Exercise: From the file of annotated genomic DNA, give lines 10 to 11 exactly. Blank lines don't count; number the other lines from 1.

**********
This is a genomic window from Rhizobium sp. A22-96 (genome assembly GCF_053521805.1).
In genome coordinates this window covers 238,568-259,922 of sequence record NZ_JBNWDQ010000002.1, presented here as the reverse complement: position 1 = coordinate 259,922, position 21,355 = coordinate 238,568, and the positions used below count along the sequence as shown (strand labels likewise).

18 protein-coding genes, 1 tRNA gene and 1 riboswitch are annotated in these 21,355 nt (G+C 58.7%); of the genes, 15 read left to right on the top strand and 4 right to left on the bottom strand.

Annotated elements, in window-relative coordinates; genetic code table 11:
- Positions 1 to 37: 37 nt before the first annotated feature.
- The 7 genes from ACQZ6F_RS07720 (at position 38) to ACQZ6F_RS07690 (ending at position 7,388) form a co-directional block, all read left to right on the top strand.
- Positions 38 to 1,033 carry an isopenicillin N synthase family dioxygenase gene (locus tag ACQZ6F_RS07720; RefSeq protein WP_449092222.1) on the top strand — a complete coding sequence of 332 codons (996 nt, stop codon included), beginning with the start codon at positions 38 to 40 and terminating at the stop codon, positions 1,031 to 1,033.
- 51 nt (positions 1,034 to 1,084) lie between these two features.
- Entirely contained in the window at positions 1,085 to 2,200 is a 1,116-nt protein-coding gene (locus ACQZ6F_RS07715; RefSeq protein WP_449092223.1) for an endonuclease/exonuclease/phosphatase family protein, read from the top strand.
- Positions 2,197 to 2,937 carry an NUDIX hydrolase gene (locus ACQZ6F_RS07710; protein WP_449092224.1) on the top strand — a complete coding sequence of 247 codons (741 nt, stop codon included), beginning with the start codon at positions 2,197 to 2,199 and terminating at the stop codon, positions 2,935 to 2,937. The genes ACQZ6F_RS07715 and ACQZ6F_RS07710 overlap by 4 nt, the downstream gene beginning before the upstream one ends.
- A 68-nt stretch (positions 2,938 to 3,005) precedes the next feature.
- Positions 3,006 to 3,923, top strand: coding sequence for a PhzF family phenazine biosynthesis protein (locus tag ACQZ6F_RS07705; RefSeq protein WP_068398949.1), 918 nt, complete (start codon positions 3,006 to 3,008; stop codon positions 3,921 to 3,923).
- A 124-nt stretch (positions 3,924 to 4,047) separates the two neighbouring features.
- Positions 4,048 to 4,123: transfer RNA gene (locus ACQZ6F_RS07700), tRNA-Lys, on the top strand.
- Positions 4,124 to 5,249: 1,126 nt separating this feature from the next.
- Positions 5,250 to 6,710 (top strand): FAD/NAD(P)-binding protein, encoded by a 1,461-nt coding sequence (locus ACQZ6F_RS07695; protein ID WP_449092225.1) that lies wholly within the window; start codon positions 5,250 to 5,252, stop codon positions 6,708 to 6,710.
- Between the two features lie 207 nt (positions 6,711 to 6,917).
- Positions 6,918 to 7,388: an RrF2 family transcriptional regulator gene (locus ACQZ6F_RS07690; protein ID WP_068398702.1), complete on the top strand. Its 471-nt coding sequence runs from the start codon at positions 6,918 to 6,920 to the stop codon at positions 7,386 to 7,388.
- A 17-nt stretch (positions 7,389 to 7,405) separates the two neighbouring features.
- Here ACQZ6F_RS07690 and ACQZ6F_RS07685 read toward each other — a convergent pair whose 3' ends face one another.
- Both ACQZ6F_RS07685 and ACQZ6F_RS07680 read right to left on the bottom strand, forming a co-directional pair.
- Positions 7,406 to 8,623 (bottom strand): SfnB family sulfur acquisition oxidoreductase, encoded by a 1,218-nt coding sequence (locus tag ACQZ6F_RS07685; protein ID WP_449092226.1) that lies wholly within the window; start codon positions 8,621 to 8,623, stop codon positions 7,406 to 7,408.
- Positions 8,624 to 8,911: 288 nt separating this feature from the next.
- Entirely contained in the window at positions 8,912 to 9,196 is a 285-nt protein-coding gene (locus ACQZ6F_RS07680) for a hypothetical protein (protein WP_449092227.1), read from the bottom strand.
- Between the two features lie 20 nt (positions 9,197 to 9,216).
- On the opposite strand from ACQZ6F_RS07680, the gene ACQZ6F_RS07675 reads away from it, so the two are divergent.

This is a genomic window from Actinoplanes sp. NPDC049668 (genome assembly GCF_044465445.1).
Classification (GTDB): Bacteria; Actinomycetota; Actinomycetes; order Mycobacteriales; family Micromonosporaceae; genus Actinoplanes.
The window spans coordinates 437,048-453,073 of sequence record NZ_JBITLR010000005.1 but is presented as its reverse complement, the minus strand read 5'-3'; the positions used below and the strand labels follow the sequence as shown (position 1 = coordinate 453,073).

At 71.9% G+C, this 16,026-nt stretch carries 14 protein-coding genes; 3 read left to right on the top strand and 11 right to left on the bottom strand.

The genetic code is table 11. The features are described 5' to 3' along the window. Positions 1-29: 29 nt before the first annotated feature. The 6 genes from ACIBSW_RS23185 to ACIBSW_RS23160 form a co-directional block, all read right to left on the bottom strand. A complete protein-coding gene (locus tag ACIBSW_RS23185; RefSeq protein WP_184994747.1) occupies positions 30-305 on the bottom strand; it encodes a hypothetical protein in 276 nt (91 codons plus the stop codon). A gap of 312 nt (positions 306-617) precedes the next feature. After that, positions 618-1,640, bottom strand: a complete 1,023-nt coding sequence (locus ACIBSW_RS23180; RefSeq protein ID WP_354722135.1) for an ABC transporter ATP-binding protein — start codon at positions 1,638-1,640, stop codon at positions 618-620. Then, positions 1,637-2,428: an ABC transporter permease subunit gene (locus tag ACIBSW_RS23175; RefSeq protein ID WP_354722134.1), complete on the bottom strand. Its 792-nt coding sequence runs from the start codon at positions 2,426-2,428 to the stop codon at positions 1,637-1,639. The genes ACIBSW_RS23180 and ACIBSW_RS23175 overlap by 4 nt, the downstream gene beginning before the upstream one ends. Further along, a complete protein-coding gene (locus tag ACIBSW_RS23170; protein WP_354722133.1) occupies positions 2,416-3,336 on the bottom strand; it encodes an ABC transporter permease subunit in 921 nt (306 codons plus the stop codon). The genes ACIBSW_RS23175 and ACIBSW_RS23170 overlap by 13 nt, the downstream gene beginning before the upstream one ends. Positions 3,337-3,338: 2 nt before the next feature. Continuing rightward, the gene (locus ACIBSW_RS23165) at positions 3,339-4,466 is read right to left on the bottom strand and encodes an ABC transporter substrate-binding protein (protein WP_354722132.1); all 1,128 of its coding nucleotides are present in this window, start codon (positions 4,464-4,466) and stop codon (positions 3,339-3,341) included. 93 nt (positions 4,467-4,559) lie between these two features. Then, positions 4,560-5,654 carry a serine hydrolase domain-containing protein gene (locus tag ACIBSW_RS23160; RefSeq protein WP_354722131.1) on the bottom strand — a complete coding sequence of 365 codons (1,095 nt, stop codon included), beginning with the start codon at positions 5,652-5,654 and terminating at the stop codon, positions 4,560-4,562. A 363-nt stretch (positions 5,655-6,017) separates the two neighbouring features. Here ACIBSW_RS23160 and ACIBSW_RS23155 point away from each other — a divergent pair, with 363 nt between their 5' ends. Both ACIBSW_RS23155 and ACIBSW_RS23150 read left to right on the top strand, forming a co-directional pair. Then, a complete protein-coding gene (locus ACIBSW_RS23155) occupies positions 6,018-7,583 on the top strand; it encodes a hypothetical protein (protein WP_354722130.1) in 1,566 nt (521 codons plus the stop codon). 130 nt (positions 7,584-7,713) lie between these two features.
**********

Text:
- Positions 2,197 to 2,937 carry an NUDIX hydrolase gene (locus ACQZ6F_RS07710; protein WP_449092224.1) on the top strand — a complete coding sequence of 247 codons (741 nt, stop codon included), beginning with the start codon at positions 2,197 to 2,199 and terminating at the stop codon, positions 2,935 to 2,937. The genes ACQZ6F_RS07715 and ACQZ6F_RS07710 overlap by 4 nt, the downstream gene beginning before the upstream one ends.
- A 68-nt stretch (positions 2,938 to 3,005) precedes the next feature.